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“I only went out for a walk and finally concluded to stay out till sundown, for going out, I found, was really going in” – John Muir
The legendary Scottish-American conservationist John Muir dubbed California’s Sierra Nevada Mountains the “Range of Light”. It is an elegant name, alluding to the soft purples and glowing oranges that bathe the alpine peaks and sparkle in the cascading creeks during the Sierra’s twilight hours. Today, though, on the exposed monolith of rock upon which I am perched, that light is almost too much of a good thing. I feel sunbaked and slightly dehydrated, while the scarf that I am wearing in an effort to shade my face and neck is too hot. Still, the heat is not what holds my attention as I balance hundreds of feet up in the air on Yosemite National Park’s famous Half Dome cable route.
Looking down the steep rock slab, I make eye contact with my fellow mountain guide, who gives me a reassuring nod. Ten adventurers stand between us, each experiencing the exposed climb differently – some greeting the challenge with excitement and others with fright. All are making their way towards the 8,845ft-high summit.
We are, and have been for some time, rooted very firmly in the moment, just as John Muir must have been in the late 1800s when he spent his first-ever summer in the Sierra. Muir was born and grew up in East Lothian, Scotland, where he developed a fascination with the surrounding countryside and the nearby coastline. He continued his keen pursuit of backcountry experiences when his family moved to the United States in 1849, and he spent the rest of his life championing the many virtues of the wilderness; those special natural places that dare us to let go of our city-dwelling selves. Muir’s reference to the Sierra Nevada as the Range of Light was rooted in a nuanced perspective that arose from living and exploring in the area – a place where you have time to think, ask questions and notice the intricacies of the highland environment. I am thankful that Muir’s ideas have endured, and I am equally grateful that I am able to introduce other intrepid travellers to the far-flung reaches of Yosemite’s protected wilderness.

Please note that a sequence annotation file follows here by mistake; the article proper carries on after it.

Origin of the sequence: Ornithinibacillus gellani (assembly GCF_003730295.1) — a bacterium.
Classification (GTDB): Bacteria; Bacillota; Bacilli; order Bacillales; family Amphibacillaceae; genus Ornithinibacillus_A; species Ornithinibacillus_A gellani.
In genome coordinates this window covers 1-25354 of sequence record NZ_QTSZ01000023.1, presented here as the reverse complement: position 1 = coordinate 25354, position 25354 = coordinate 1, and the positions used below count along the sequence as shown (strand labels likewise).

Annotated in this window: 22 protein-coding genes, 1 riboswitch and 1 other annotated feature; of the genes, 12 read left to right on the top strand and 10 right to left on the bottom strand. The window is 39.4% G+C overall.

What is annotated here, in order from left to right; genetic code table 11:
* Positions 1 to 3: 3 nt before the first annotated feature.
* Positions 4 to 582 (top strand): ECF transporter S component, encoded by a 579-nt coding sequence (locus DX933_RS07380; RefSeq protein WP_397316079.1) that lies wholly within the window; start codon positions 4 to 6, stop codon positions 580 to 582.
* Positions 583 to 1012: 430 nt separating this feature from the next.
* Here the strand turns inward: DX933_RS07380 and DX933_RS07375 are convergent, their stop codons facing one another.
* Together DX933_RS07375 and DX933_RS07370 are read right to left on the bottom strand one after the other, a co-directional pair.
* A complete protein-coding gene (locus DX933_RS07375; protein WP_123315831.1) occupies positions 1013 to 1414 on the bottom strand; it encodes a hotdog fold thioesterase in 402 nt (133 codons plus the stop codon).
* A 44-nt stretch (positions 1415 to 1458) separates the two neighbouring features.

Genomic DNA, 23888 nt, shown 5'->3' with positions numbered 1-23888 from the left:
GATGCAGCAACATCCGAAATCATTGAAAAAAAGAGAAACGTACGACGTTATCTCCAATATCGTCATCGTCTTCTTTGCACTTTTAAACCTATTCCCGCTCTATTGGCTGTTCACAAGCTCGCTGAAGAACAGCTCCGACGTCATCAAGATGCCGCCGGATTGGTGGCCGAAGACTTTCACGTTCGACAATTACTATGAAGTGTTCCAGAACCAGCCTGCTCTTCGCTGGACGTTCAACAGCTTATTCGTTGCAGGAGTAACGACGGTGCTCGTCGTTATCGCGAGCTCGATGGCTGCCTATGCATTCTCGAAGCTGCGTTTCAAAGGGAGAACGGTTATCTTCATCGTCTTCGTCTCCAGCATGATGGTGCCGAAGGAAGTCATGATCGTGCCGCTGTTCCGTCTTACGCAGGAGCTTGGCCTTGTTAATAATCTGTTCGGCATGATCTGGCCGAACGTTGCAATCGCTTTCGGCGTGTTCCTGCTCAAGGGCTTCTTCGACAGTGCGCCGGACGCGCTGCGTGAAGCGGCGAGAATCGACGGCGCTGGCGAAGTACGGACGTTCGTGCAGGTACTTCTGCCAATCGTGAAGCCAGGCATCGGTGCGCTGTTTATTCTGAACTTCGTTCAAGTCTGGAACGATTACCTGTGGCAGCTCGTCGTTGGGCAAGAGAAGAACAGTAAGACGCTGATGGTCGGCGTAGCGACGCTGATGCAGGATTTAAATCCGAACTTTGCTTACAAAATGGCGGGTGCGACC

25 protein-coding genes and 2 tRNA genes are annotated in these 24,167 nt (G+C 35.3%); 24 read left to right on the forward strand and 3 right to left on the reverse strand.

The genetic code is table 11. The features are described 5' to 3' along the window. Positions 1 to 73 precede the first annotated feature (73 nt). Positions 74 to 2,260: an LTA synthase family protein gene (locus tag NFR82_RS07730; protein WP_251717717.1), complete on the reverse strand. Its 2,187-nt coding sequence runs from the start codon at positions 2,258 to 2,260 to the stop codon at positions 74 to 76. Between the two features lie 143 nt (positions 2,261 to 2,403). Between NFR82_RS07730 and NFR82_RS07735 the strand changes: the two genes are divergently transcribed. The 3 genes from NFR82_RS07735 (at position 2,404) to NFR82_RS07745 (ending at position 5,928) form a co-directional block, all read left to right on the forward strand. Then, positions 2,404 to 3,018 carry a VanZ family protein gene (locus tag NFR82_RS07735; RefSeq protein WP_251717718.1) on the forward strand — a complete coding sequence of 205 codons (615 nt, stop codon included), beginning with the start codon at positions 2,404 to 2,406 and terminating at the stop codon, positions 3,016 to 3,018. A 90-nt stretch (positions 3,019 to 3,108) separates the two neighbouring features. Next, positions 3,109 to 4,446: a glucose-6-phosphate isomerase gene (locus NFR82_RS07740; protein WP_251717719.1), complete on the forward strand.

Our group has already noted the special character of the light in the high country. Enchantingly colourful at its purest and blindingly white at its wickedest, we have seen how the changing tones animate the moods of the windswept peaks and showcase the depth and complexity of our surroundings. The wilderness has a story to tell, and the alpenglow that colours the mountaintops serves to illuminate that manuscript. Muir transcribed what he could of this tale in his time, and there are still many more stories left for us to discover on our own.
Gaining Half Dome’s summit, we are finally able to relax together and take in the views of this vast wilderness. First, of course, we all peer over the edge of the cleaved northwest face, a 4,800ft sheer drop into Yosemite Valley below. Catching our breath again, our eyes begin to wander, and I point out for the group the full route that we are hiking, dubbed by my company – Southern Yosemite Mountain Guides – the “Yosemite Grand Traverse”. I begin by directing their attention to Isberg Pass far away in the distance. On its far southeastern slope, outside of the boundary of Yosemite, is where we began our journey six days ago. At 10,500ft in elevation, it is actually the high point of the route, offering passage between the mighty San Joaquin and Merced River Canyons. It was along that steep switchbacking trail that we pushed our physical limits for the first time, entering Yosemite together through one of the most remote regions of the Sierra Nevada.
Moving our gaze from the pass to the canyon below, I point out the rest of our 60-mile route. Barely out of sight is the unnamed lakeside camp at 10,000ft, where a strong wind blew all night through the twisted whitebark pines. Next, I show them the headwaters of the Merced, highlighting the hidden creekside camp that we inhabited several nights ago. That’s the one with the gorgeous turquoise swimming holes where, on day four, the group washed away any lingering worries about work or life back home. Then there is Half Dome, where we now stand, having come together to support each other all the way to the summit. From our vantage point we can also see what lies ahead on the nal few days of our trip – the magnificent Cathedral Range, a chain of peaks with a profile like no other, enthusiastically sculpted by bygone glaciers.
In two days’ time, we will be camped by the side of a lake among these peaks, enjoying dramatically starry skies on the final evening of our weeklong adventure together. We’ll pitch our tents below Cathedral Peak itself, which watches over the entire Tuolumne region like an ancient imperial guard. Muir was the first person to summit its elegantly carved peak in 1869, and after that daring ascent wrote: “This I may say is the first time that I have been at church in California, led here at last, every door graciously opened for the poor lonely worshipper.” Thanks to Muir, who spent much of his life championing American parks, those doors are open for us too, and we will continue to eagerly step through them until we have to turn back towards civilisation.
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